There are detailed limits on the processing of personal information obtained by a covered entity, and the FTC would be required to promulgate regulations fleshing them out. Generally, processing may not occur without the consent of a person but “[c]onsent for the processing of covered information is implied to the extent the processing is consistent with the reasonable consumer expectations within the context of the interaction between the covered entity and the individual.” There is bracketed language on allowing people to opt out of first party marketing. However, for any data processing that is not consistent with a reasonable person’s expectations would require affirmative, express consent, and the FTC would need to promulgate regulations to spell out what constitutes affirmative express consent. Certain data processing would be prohibited, principally obtaining consent under false pretenses. Some covered information may not be processed, subject to certain exceptions, including biometric information, health information, geolocation information, and other specified types.
The FTC would promulgate regulations that would spell out the requirements covered entities and processors must enshrine in agreements in disclosing and processing personal information. Moreover, “[a] covered entity shall not disclose covered information to a third party unless the covered entity obtains prior express, affirmative consent of the individual to whom the covered information pertains.”
The FTC will conduct a notice and comment rulemaking to set data security standards for covered entities. Within one year of enactment, the FTC “shall require each covered entity and processor to implement and maintain reasonable administrative, technical, and physical security measures, policies, practices, and procedures to protect and secure covered information against unauthorized access and acquisition.” These standards will be geared to the activities, sensitivity of the data being held and processed, the cost of implementing safeguards, and the current available safeguards. However, this legislative direction to the FTC is “limited to the provisions included in this section.” In the event of a breach, a covered entity must notify the FTC and submit its security policies which shall be exempted from FOIA requests.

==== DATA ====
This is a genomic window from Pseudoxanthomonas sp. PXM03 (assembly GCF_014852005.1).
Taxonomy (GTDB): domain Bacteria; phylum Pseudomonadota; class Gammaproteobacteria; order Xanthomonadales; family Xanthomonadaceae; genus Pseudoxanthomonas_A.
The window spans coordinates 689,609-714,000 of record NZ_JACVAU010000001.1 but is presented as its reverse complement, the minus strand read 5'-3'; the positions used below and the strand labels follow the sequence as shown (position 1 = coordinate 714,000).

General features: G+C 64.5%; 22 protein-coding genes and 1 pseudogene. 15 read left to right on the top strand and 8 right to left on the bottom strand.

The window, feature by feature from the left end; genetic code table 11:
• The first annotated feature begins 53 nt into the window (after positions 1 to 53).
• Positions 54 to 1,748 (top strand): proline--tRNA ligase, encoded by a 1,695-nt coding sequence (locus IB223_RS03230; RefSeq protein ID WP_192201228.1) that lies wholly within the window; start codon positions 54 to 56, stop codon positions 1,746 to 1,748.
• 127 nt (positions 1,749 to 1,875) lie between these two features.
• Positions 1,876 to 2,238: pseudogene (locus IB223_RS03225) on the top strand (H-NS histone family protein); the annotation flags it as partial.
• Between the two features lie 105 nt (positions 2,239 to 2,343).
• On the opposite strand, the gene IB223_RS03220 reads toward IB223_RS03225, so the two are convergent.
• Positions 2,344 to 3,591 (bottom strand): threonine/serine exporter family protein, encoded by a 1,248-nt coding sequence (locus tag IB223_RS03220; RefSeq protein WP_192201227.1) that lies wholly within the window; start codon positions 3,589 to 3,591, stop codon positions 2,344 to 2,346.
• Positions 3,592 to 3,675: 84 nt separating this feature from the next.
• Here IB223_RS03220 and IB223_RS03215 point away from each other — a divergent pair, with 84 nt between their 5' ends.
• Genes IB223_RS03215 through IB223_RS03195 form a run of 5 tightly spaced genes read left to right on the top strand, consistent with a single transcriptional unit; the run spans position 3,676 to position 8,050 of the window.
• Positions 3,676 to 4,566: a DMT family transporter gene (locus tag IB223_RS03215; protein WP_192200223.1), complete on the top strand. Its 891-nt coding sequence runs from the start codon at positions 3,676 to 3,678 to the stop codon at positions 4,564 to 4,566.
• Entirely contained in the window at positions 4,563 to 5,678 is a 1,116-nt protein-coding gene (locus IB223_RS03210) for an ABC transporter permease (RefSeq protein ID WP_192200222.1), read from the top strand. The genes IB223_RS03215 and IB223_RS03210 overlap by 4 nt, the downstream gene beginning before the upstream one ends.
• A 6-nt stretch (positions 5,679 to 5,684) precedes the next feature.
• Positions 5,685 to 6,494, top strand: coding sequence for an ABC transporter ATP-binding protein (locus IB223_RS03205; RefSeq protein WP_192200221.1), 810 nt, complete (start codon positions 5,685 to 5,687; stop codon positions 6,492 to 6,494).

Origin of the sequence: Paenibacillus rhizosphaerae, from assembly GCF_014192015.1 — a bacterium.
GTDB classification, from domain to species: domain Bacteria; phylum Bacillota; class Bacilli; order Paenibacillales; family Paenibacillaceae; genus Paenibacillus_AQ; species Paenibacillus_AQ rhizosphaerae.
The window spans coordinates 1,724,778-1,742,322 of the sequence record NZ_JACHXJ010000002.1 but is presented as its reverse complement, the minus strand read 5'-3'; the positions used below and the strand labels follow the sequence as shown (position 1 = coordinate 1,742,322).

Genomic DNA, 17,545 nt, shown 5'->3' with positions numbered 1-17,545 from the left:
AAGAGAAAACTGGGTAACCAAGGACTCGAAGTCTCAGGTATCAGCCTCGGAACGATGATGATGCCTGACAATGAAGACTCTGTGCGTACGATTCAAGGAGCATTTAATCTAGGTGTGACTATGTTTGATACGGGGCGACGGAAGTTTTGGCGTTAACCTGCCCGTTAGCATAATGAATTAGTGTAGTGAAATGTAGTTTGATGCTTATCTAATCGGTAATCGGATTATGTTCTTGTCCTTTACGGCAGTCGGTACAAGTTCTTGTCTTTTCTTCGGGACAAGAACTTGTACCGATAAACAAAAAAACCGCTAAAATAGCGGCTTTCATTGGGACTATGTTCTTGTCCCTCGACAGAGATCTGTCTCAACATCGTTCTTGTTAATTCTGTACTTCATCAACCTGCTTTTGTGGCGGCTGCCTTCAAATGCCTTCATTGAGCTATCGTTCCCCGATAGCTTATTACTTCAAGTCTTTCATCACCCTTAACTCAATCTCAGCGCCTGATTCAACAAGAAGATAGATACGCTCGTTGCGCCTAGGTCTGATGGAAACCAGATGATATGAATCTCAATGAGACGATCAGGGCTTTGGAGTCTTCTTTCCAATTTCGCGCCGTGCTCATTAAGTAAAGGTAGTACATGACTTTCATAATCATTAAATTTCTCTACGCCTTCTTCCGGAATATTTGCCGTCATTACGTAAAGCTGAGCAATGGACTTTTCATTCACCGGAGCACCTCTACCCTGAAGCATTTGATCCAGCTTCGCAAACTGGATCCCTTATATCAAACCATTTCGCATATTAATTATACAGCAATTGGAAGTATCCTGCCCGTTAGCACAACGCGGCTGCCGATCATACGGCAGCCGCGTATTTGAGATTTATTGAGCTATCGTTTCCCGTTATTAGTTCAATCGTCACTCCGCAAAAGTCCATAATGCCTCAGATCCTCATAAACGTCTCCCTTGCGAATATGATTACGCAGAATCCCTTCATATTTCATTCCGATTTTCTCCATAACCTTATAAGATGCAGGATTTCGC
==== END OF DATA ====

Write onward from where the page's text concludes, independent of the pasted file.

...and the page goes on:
The bill bans take-it-or-leave consent arrangements or financial incentives for agreeing to data processing. Specifically, “[a] covered entity shall not condition the provision of a product or service or the quality of customer experience to any individual on an individual’s agreement to waive any rights guaranteed by this Act [or to the individual’s consent to the processing of the individual’s covered information other than information necessary to provide the product or service].” Note the brackets in the original text, suggesting the final clause in the provision is subject to final negotiation. Likewise, a covered entity may not offer “a financial incentive in exchange for an individual’s agreement to waive any rights guaranteed by this Act [or to the individual’s consent to the processing of the individual’s covered information other than information necessary to provide the product or service].”